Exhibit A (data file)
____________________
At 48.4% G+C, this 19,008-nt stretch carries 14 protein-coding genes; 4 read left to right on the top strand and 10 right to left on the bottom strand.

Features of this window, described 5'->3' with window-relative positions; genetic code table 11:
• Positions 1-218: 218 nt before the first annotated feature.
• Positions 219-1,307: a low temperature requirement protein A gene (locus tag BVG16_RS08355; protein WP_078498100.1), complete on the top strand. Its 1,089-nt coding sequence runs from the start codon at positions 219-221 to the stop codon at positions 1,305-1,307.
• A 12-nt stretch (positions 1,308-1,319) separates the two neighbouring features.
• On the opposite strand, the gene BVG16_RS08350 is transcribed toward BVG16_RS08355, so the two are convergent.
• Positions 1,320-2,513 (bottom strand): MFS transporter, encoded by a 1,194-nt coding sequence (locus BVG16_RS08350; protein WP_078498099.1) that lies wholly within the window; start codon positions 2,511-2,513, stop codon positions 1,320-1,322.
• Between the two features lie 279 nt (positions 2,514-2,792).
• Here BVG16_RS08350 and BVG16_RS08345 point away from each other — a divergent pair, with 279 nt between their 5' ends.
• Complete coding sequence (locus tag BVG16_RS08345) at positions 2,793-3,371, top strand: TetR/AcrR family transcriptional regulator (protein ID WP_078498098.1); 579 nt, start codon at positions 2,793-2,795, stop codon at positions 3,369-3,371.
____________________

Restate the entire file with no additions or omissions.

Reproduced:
At 48.4% G+C, this 19,008-nt stretch carries 14 protein-coding genes; 4 read left to right on the top strand and 10 right to left on the bottom strand.

Features of this window, described 5'->3' with window-relative positions; genetic code table 11:
• Positions 1-218: 218 nt before the first annotated feature.
• Positions 219-1,307: a low temperature requirement protein A gene (locus tag BVG16_RS08355; protein WP_078498100.1), complete on the top strand. Its 1,089-nt coding sequence runs from the start codon at positions 219-221 to the stop codon at positions 1,305-1,307.
• A 12-nt stretch (positions 1,308-1,319) separates the two neighbouring features.
• On the opposite strand, the gene BVG16_RS08350 is transcribed toward BVG16_RS08355, so the two are convergent.
• Positions 1,320-2,513 (bottom strand): MFS transporter, encoded by a 1,194-nt coding sequence (locus BVG16_RS08350; protein WP_078498099.1) that lies wholly within the window; start codon positions 2,511-2,513, stop codon positions 1,320-1,322.
• Between the two features lie 279 nt (positions 2,514-2,792).
• Here BVG16_RS08350 and BVG16_RS08345 point away from each other — a divergent pair, with 279 nt between their 5' ends.
• Complete coding sequence (locus tag BVG16_RS08345) at positions 2,793-3,371, top strand: TetR/AcrR family transcriptional regulator (protein ID WP_078498098.1); 579 nt, start codon at positions 2,793-2,795, stop codon at positions 3,369-3,371.